Swiatek falls short again, Rublev rants and Murray bids farewell: Dubai Tennis takeaways

The biggest talking points from two weeks at the 2024 Dubai Duty Free Tennis Championships

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Two weeks of top-tier tennis at the Dubai Duty Free Tennis Championships concluded on Saturday evening when Ugo Humbert lifted the famous silver dhow trophy as the men's singles champion.

It was an action-packed fortnight involving plenty of shock results, drama, a likely farewell – and some controversy. Here are the takeaways from the 2024 tournaments.

A year for the underdog

In the first year that the WTA tournament held permanent Masters 1000 status, it was no surprise that the field was its most competitive ever. All of the "Big Four" – Iga Swiatek, Aryna Sabalenka, Coco Gauff, and Elena Rybakina – played in Dubai, as well as eight of the world's top 10, which would have been nine had Ons Jabeur not withdrawn with injury.

Yet, despite the tournament's immense strength in depth, it was not one of the tour's big stars who clinched the title, nor did any of them even reach the final. That was left to be contested by Italy's Jasmine Paolini – a one-time winner on the WTA Tour – and Russia's Anna Kalinskaya, who had to come through qualifying just to reach the main draw.

Kalinskaya was responsible for eliminating half of the Big Four herself, taking out Gauff and Swiatek in the quarter-finals and semi-finals, while Paolini was due to face Rybakina in the last eight only for the Kazakh to retire from the tournament. A hectic schedule that included the title in Abu Dhabi and a final in Doha in successive weeks finally caught up with the world No 4. Sabalenka, meanwhile, suffered a shock exit in the second round.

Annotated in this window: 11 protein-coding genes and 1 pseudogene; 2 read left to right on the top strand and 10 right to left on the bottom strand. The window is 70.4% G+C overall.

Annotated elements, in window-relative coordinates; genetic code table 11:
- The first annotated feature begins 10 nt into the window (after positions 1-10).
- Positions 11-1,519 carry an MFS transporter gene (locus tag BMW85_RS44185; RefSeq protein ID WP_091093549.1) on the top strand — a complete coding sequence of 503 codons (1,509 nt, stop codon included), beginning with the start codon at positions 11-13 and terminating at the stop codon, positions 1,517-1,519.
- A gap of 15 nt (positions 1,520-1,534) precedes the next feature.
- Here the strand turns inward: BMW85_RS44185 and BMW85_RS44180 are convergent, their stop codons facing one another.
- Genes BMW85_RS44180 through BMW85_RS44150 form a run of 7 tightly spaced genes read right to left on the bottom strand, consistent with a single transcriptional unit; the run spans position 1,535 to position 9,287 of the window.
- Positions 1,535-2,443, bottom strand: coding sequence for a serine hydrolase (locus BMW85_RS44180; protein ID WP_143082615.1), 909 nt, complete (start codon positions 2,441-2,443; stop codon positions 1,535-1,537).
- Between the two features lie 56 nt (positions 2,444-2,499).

There may have been an absence of star power in the final, but it was still a riveting match, with Paolini fighting back to seal a 4-6, 7-5, 7-5 victory.

It was a similar scenario at the ATP Tour tournament. Most would have expected a repeat of last year's final between the top two seeds, Daniil Medvedev and Andrey Rublev, but semi-final exits meant the match was played by Frenchman Humbert and Kazakhstan's Alexander Bublik.

Humbert, the fifth seed, ultimately got his hands on the trophy, beating Bublik 6-4, 6-3, to complete an impressive week that included wins over Gael Monfils, Andy Murray, Hubert Hurkacz, and Medvedev.

It made the 2024 Dubai tournament a year for the underdog and demonstrated the strength in depth of both tours.

Rublev's controversial exit

What a pity for a player who has given so much to this tournament, and received so much in return, for it to end in the way it did. Rublev, the 2022 Dubai champion and finalist last year, was involved in a tightly contested semi-final with Bublik when he was disqualified from the tournament for allegedly using obscene language in an angry tirade at a line umpire.

Rublev tried to plead his case, insisting he was speaking in English and that he did not use any foul language in Russian, as claimed by the line umpire, but the official stuck to his story and the 26-year-old was defaulted from the match.

As a result, second seed Rublev was forced to give up his entire prize money from the tournament as well as any ranking points. He has received plenty of support from fellow players at the severity of the punishment, but that will be scant consolation as Rublev now drops outside the top five in the rankings.